Venture Capitalists Oppose California’s Prop 23

While the biggest financial backers of California ballot initiative Proposition 23 are Texas oil companies, venture capitalists are among the big donors to its opposition. As of Monday, October 11, the opponents of Proposition 23 are spending more than supporters. Opponents of Proposition 23 raised $16.3 million to the supporters’ $8.9 million. The opposition has received almost $7 million in the last few weeks. The New York Times reported that, according to campaign finance records, opponents received major donations from Silicon Valley venture capitalists. One example is John Doerr and his wife Ann who gave $2 million.

Venture capitalists have heavily invested in California’s clean tech sector. According to data from the National Venture Capital Association (NVCA), there are 12,000 companies and 125,000 jobs in clean tech in California. Venture capitalists invested $9 billion in California’s clean tech sector from 2005 to 2009. During the first half of 2010, California attracted 40 percent of global clean tech venture capital, totaling over $11.6 billion, according to a study by Next 10. Clean tech manufacturing employment increased by 19 percent from 1995 to 2008, but total manufacturing employment decreased by four percent.

Emily Mendell, the NVCA’s vice president of communications, says, “Venture capital investment in clean technology start-ups in California are indeed supported heavily by AB 32.” Mendell adds, “If AB 32 is repealed, the California clean tech economy, which has been the root of jobs and innovation for the last several years, will be placed in jeopardy. We have publicly opposed Proposition 23 for just that reason.”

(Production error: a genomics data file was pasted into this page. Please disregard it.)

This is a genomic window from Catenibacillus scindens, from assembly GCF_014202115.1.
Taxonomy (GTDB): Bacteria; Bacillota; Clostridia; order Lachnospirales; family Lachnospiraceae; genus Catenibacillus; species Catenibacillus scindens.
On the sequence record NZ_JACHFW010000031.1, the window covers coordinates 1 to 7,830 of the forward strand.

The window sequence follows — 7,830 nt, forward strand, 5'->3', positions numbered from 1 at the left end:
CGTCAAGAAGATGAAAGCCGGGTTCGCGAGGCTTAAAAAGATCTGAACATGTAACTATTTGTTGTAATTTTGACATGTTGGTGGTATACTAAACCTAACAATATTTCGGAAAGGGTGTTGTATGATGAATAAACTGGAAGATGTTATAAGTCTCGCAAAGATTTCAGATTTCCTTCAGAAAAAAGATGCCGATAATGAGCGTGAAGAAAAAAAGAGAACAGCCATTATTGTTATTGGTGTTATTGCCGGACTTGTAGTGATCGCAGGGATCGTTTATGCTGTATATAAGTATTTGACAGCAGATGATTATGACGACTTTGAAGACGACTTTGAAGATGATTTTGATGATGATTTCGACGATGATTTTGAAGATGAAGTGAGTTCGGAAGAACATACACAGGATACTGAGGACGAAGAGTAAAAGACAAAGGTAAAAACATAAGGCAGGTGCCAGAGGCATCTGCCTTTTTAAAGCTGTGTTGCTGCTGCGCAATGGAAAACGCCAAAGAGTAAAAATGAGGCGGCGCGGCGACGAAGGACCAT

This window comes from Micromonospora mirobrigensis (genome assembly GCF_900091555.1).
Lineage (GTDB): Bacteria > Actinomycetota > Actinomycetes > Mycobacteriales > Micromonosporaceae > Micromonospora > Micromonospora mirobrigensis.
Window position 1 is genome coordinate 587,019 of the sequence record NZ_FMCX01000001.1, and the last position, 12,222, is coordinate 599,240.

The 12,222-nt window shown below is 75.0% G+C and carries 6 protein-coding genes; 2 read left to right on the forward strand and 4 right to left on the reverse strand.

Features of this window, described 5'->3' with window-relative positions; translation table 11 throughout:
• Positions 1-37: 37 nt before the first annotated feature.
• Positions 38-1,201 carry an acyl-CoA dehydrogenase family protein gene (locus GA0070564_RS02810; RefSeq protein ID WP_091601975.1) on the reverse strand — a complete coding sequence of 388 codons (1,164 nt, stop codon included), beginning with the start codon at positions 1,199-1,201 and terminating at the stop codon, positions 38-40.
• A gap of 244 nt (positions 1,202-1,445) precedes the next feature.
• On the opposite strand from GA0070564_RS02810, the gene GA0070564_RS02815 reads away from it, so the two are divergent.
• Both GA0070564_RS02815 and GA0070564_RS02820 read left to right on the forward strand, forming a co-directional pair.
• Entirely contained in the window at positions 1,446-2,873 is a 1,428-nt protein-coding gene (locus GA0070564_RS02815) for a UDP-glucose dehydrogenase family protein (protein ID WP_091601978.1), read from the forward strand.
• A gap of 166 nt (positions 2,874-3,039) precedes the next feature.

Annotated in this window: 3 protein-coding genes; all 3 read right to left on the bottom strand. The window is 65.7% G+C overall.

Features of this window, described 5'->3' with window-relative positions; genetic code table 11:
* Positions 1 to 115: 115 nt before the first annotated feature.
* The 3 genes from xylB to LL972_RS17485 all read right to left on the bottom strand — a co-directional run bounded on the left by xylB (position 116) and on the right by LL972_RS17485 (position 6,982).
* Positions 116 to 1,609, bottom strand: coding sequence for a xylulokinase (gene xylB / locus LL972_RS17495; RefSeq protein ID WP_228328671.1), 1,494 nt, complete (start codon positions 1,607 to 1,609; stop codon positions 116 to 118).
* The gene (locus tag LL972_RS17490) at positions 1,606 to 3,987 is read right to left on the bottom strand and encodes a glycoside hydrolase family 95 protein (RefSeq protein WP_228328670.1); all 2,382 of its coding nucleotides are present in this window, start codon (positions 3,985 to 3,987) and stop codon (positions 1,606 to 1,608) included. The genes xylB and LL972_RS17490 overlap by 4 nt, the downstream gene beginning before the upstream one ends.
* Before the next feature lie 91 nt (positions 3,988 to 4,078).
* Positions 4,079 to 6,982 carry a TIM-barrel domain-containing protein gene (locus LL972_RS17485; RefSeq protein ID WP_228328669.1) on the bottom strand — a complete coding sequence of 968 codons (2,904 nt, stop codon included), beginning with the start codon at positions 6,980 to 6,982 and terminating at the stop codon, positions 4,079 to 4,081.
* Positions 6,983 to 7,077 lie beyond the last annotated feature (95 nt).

“The venture capitalists that brought us Google and Apple are now investing in the new clean energy economy because the companies are seeing returns on investment,” says Terry Tamminen, Gov. Arnold Schwarzenegger’s former chief policy advisor.

The Legislative Analyst’s Office (LAO) says that AB 32 would “discourage or delay investment and job creation in the energy efficiency and clean energy sectors, resulting in less economic activity in certain sectors than would otherwise be the case.”

Jim Watson, CEO of the venture capital firm CMEA Ventures, says that venture capitalists invest in California because “it has laws that favor clean tech.” According to Watson, California is five years into two decades of clean tech growth. AB 32 is essential for that growth. “It’s critical to have government support to develop those business­es in the early years,” he says.

Gina-Marie Cheeseman

Gina-Marie is a freelance writer and journalist armed with a degree in journalism, and a passion for social justice, including the environment and sustainability. She writes for various websites, and has made the 75+ Environmentalists to Follow list by

7 responses

    1. Actually there are plenty of clean tech start ups in California. According to a study by Next 10, during the first half of this year, California attracted 40 percent of GLOBAL clean tech venture capital. (You can read the report at The report also says that California leads the nation in clean tech patents, and more businesses start up in the state than leave or close.

  1. I have to step in and say that is NOT true. Plenty of start ups in California exist from San Diego to Silicon Valley. Please avoid the blanket statements like “all the start ups are starting up OUTSIDE California,” which are completely misleading.